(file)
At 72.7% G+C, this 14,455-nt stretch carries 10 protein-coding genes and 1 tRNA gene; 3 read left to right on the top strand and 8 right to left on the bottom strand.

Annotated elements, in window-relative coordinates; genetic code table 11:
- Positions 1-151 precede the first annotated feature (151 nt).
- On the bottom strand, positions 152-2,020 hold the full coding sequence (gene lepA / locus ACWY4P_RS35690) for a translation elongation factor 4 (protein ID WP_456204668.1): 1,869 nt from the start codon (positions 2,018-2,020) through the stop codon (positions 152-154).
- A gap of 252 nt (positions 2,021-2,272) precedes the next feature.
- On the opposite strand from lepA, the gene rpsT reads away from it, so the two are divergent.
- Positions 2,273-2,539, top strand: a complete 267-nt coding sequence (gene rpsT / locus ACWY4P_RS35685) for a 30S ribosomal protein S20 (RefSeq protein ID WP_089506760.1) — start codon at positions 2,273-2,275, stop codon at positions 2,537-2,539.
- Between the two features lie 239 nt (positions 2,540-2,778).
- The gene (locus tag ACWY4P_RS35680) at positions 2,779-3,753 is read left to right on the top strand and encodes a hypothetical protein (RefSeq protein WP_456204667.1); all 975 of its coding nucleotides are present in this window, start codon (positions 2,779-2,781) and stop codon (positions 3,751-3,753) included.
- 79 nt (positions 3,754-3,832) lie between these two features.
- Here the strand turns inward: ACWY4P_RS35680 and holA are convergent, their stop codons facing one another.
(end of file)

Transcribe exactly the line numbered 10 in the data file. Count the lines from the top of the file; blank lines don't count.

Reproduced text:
- 79 nt (positions 3,754-3,832) lie between these two features.